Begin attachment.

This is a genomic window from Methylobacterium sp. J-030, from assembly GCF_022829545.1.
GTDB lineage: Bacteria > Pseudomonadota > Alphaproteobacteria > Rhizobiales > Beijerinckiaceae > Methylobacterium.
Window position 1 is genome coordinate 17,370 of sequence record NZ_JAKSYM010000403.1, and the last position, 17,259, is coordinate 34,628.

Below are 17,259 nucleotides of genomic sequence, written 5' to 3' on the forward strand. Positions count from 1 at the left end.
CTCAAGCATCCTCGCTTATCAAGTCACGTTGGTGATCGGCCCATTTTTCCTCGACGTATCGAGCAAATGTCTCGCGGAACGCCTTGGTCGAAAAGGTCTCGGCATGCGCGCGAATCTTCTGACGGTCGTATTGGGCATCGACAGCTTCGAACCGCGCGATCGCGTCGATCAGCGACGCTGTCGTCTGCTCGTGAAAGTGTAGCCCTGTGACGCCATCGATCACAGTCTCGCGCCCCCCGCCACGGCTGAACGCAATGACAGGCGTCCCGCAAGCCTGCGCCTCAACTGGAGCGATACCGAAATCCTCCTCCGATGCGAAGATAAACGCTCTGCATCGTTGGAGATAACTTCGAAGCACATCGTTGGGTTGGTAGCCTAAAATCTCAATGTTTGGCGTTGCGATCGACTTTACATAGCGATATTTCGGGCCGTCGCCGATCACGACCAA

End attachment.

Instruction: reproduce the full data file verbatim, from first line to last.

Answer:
This is a genomic window from Methylobacterium sp. J-030, from assembly GCF_022829545.1.
GTDB lineage: Bacteria > Pseudomonadota > Alphaproteobacteria > Rhizobiales > Beijerinckiaceae > Methylobacterium.
Window position 1 is genome coordinate 17,370 of sequence record NZ_JAKSYM010000403.1, and the last position, 17,259, is coordinate 34,628.

Below are 17,259 nucleotides of genomic sequence, written 5' to 3' on the forward strand. Positions count from 1 at the left end.
CTCAAGCATCCTCGCTTATCAAGTCACGTTGGTGATCGGCCCATTTTTCCTCGACGTATCGAGCAAATGTCTCGCGGAACGCCTTGGTCGAAAAGGTCTCGGCATGCGCGCGAATCTTCTGACGGTCGTATTGGGCATCGACAGCTTCGAACCGCGCGATCGCGTCGATCAGCGACGCTGTCGTCTGCTCGTGAAAGTGTAGCCCTGTGACGCCATCGATCACAGTCTCGCGCCCCCCGCCACGGCTGAACGCAATGACAGGCGTCCCGCAAGCCTGCGCCTCAACTGGAGCGATACCGAAATCCTCCTCCGATGCGAAGATAAACGCTCTGCATCGTTGGAGATAACTTCGAAGCACATCGTTGGGTTGGTAGCCTAAAATCTCAATGTTTGGCGTTGCGATCGACTTTACATAGCGATATTTCGGGCCGTCGCCGATCACGACCAA